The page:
Until I stood before it in the Brooklyn Museum, I didn’t understand it fully. I had seen individual plates in books and on the internet, I had read Chicago’s biography where she describes the process of making it and showing it, but until I saw and felt it in its wholeness, I had not experienced Judy Chicago’s groundbreaking feminist art installation called The Dinner Party.
To say I was moved and overwhelmed is an understatement. While I was both of those, a more apt word is awe. I was in awe of it. There was so much I had not understood until I stood before it: How powerful it is to see the 39 women represented in full place settings at banquet tables forming a triangle, facing one another and lined up over linear time; to view up close the vestment cloths underneath the plates — the fine details of the stitching and embroidery—portraying images and facts from each woman’s individual lifetime. Most compelling: to see the “backs” of the vestment cloths of the women sitting across the way from the point of view of another woman’s position looking toward them. (See image below) That was something I had not understood or considered until I was in the room with it. The attention Chicago gave to every detail is stunning.
Then there were the names, handwritten in gold on the white tiled floor, extending under the tables to reveal whose “shoulders” each woman stood on or those she had inspired.
The room was dark with lighting that gave it a glowing and luminescent appearance. In this post are photos I took myself at that exhibit.
What is Judy Chicago’s The Dinner Party (created from 1974-1979)
It all began with a painted plate in a window that she saw on a trip up the North Coast of the Western U.S. in 1971. She liked the effects of what is called “China or Porcelain painting” and decided to learn the technique.
As with other media Chicago would take up and elevate, the art of porcelain painting had fallen into the realm of what is called “crafts.” Crafts are often not considered to be high art and therefore relegated to a “lesser” designation. Throughout her career, feminist artist Chicago would take up and attempt to elevate artistic mediums that had fallen into the designation of “craft” mostly because of the gender (female) of the person who was creating them.
Read another NWW piece on the career and work of Nasty Woman Artist Judy Chicago: Judy Chicago: Feminist Art, Collaborative Works and Changemaker
In her series of “Rejection Drawings” (prismacolor and graphite on paper), Chicago began peeling back layers of women’s history, experience and representation, revealing what she came to call a vulval form. The vulval forms at first frightened her. She felt she had tapped into something very powerful and pressing; something wanting to be exposed and expressed. Wanting to have voice and position, wanting to be heard and seen. She did not set out to focus on revealing the stories of women through a body part but when she listened to the women she was researching, as well as her own inner voice, this part wanted to speak. And so she listened and with her art allowed them to tell their stories.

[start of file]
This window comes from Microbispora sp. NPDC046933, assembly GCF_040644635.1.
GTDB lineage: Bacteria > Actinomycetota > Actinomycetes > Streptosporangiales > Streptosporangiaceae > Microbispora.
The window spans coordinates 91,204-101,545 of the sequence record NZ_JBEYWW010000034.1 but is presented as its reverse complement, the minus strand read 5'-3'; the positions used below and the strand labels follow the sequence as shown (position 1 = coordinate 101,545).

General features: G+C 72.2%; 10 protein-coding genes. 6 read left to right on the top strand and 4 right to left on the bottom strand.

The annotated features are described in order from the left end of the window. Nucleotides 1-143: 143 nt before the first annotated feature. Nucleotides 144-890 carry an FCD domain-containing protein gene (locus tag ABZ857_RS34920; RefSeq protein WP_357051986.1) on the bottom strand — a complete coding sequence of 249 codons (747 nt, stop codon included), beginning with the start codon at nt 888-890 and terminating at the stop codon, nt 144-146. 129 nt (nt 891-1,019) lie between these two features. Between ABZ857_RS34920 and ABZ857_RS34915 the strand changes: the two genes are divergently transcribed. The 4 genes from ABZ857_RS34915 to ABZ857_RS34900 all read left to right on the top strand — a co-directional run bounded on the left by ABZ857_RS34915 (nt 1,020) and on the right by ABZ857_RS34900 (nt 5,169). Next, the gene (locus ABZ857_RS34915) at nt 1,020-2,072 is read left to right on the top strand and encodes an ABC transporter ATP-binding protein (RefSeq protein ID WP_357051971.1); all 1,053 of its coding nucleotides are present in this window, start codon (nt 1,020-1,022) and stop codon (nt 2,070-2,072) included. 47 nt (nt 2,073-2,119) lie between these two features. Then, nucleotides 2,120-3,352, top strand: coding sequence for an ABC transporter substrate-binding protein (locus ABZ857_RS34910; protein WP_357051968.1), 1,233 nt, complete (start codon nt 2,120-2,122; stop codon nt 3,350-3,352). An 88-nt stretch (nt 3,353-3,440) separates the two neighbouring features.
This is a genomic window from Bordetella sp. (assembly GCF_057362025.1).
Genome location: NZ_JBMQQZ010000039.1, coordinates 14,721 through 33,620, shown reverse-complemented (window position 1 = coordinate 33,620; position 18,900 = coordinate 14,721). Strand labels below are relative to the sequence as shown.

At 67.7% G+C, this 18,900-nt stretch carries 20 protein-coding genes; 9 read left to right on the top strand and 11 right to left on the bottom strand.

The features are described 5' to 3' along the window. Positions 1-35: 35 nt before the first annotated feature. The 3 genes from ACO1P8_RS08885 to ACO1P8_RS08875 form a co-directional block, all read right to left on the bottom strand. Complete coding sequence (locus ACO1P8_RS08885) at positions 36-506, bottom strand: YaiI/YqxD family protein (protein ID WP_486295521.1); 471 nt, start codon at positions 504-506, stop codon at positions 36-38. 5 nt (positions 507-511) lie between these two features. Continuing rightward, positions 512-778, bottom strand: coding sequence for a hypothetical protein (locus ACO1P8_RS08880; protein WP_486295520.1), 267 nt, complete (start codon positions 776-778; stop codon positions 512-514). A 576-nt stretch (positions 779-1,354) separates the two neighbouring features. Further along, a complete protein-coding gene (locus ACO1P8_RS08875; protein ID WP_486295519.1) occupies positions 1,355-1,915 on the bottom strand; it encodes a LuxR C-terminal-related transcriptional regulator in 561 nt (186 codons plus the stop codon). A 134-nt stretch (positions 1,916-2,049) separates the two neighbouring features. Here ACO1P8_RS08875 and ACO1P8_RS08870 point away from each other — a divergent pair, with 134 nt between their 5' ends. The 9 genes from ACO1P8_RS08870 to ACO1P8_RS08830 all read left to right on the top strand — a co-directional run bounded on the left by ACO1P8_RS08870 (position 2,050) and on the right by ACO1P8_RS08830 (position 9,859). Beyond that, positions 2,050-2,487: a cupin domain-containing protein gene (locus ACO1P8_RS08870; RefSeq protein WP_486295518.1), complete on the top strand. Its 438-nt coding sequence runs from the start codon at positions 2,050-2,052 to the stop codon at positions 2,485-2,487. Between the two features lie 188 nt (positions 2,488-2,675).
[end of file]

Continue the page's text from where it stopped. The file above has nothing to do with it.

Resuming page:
“When I go into my studio, I do not think, ‘I am a woman.’ I approach art as a whole human being whose sex and gender make up part of my identity. But when my art goes into the world, it collides with social attitudes toward the female person. It is because I have a vulva that this happens.
Wanting to understand how this physical characteristic has shaped women’s lives across history helped to fuel my research into women’s history and also influenced my decision to start with the vulval form. …
I wanted the vulval image to act as a visual symbol for the physically defining characteristic of the female in an almost metaphysical sense; that is, as an entryway into an aesthetic exploration of what it has meant to be a woman experientially, historically, and philosophically. Moreover, I hoped that my choice of this form would allow me to challenge some of the prevailing definitions of the vagina as being inherently passive”(123).
The vulval forms on the plates are only one component of the installation. There are so many more. Each element emerged out of a conscious choice and decision and further layers of listening and exposure. The decision for each woman at the table to have her own plate put them all on equal footing. Chicago realized that the motif of a table was perfect “to point out the ways in which women’s achievements—like the endless meals they had prepared throughout history—had been ‘consumed’ rather than acknowledged and honored”(128).
Though some art critics dismissed it as “vaginas on plates,” and some feminist theorists criticized it as “essentialist” (female defined by their genitals), Chicago maintains:
“I think it’s a waste of energy to argue about whether gender is biological or cultural . . . Of course femininity is a construct as is masculinity. I certainly think most gender differences are cultural, but there’s also some intersection between culture and biology. Also, when I became aware of the debate years later, I could not figure out how seemingly erudite women could completely miss the point—understood by so many less sophisticated viewers—that The Dinner Party celebrates women’s sexuality, history and crafts”(191).